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Twitter Develops Fine-Toothed Censorship Tool


Twitter has refined its ability to block posts from appearing (read: censor) in user streams on a country by country basis.

As explained on the Twitter blog:

As we continue to grow internationally, we will enter countries that have different ideas about the contours of freedom of expression. Some differ so much from our ideas that we will not be able to exist there. Others are similar but, for historical or cultural reasons, restrict certain types of content, such as France or Germany, which ban pro-Nazi content.

Until now, the only way we could take account of those countries’ limits was to remove content globally. Starting today, we give ourselves the ability to reactively withhold content from users in a specific country — while keeping it available in the rest of the world. We have also built in a way to communicate transparently to users when content is withheld, and why.

We haven’t yet used this ability, but if and when we are required to withhold a Tweet in a specific country, we will attempt to let the user know, and we will clearly mark when the content has been withheld. As part of that transparency, we’ve expanded our partnership with Chilling Effects to share this new page,, which makes it easier to find notices related to Twitter.

“In the face of a valid and applicable legal order,” a Twitter spokeswoman tells TechPresident’s Nick Judd, “the choice facing services is between global removal of content with no notice to the user, or a transparent, targeted approach where the content is removed only in the country in question.”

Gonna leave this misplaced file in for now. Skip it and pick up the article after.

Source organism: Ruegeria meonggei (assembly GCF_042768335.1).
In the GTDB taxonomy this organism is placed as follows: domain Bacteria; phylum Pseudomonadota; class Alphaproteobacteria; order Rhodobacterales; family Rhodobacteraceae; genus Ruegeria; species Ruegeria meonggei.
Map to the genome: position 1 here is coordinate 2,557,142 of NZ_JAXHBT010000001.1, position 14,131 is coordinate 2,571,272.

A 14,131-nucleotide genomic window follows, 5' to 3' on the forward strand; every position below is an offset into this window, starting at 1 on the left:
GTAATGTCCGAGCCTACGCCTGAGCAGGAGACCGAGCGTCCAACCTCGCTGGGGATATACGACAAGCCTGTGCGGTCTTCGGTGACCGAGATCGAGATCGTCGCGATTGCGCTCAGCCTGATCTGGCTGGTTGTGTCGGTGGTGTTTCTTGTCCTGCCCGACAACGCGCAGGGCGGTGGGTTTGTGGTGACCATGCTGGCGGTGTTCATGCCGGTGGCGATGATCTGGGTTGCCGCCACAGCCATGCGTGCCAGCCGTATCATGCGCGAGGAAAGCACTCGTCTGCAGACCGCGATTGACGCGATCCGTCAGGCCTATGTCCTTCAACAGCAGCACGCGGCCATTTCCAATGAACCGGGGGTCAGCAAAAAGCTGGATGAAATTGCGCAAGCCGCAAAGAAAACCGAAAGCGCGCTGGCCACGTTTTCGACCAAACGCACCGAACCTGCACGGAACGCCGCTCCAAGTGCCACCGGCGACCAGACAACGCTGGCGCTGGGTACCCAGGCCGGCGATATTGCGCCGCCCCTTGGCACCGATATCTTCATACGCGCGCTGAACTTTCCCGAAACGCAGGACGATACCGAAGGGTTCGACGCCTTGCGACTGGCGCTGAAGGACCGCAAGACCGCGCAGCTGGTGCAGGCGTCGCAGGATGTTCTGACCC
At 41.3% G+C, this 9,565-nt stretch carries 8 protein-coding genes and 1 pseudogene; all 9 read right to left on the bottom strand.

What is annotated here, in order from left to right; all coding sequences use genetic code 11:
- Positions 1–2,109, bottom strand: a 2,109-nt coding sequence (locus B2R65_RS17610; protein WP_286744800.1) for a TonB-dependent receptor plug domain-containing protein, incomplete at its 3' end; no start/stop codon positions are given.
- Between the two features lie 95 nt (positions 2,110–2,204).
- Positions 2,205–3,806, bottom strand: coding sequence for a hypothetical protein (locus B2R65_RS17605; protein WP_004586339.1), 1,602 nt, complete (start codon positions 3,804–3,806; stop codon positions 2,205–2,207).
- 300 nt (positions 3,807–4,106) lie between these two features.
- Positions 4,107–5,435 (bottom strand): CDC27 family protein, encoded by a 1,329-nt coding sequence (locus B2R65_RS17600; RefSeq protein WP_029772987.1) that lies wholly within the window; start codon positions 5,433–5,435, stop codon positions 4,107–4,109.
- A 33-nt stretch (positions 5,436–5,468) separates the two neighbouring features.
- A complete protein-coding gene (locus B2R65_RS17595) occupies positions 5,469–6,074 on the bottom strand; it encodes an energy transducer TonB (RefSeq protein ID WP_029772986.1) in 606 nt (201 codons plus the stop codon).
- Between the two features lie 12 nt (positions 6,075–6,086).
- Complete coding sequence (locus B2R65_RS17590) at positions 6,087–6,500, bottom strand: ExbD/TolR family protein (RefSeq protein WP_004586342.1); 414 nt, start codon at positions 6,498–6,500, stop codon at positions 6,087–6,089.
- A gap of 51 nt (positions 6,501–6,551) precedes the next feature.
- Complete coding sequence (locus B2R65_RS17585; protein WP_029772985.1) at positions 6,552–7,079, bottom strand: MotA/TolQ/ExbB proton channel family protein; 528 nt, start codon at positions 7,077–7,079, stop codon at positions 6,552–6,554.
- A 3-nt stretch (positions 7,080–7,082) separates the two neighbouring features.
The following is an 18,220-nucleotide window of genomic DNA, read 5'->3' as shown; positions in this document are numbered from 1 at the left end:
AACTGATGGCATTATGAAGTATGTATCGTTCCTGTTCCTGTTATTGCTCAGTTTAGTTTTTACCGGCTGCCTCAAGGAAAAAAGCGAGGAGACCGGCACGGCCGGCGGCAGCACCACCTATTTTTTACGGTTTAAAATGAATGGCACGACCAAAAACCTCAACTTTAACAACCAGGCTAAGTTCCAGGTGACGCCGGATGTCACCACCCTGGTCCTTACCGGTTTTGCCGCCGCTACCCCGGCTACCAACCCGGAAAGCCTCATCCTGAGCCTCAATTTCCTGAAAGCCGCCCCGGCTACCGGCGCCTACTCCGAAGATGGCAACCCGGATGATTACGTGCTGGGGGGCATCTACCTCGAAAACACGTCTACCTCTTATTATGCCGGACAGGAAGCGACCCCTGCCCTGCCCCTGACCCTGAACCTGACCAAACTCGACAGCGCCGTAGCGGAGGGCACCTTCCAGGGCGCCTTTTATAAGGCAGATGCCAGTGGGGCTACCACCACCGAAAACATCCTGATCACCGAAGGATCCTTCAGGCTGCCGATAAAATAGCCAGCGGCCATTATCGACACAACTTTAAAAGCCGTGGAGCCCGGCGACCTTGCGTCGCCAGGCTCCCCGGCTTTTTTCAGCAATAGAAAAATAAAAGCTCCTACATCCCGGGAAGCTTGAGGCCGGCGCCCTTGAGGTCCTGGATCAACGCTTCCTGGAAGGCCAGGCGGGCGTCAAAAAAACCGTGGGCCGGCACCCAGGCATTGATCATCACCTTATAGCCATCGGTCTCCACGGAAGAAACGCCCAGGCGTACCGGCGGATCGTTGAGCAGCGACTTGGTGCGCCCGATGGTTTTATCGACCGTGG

Online Twitter Visualizer Spot and the Search Term ‘wtf wikipedia’

Spot is a simple browser-based Twitter visualizer that can group ‘particles’ on a particular keyword.

With the entry ‘wtf wikipedia’, you can see a collection of tweets featuring teenagers complaining of Wikipedia’s black-out due to their homework needs …

More about Spot here
To see a collection of misguided tweets related to Wikipedia and homework can be seen here.

Stowe Boyd: Twitter Activity Streams: Surfacing Social Gestures Like Tumblr


Twitter is preparing to roll out a fairly significant rethinking of the user experience for the microstreaming service. They are planning to bring the social gestures that users make out in the open. These gestures are the actions of following people, favoriting tweets, retweets, or adding people…


Generative Avatar Portraits by Kent Brewster

Enter your twitter ID and watch your avatar appear with generative circles

Some generative Canvas magic, with a little help from the Twitter API and YQL’s instant-data-URI converter. To try it out, enter your Twitter nickname down there where you see mine, which is kentbrew.

What’s Going On Here?

We’re calling the Twitter API from Yahoo! Query Language, receiving an image URL for your avatar, converting it to a data:uri, and returning its base64-encoded value as JSON with a callback.

Then we create an image on the client, load it with the data YQL gave us, and stretch it to fit our (comparatively very large) canvas tag.

Since we’ve created the image locally, the usual canvas security restrictions don’t apply and we’re free to sample pixels. We do this, collecting color values and positions, and then we start drawing circles with random sizes and tiny random offsets from where each color sample was taken.

We let this run for about 20 seconds; this is long enough to develop most of what you’re going to get, while leaving some of the interesting batik/pastel texture intact.

Try it out here

Trickster Topia: Les Fabriques de l'Etrange: performance, transmedia et crowdsourcing


Foolish People est une association de créatifs spécialisés dans la production de performances théâtrales “sans scène” ou immersives. Aujourd’hui, à l’occasion du projet “Strange Factories, ils ambitionnent de s’ériger en producteur culturel global. A la fois film, représentation théâtrale et…

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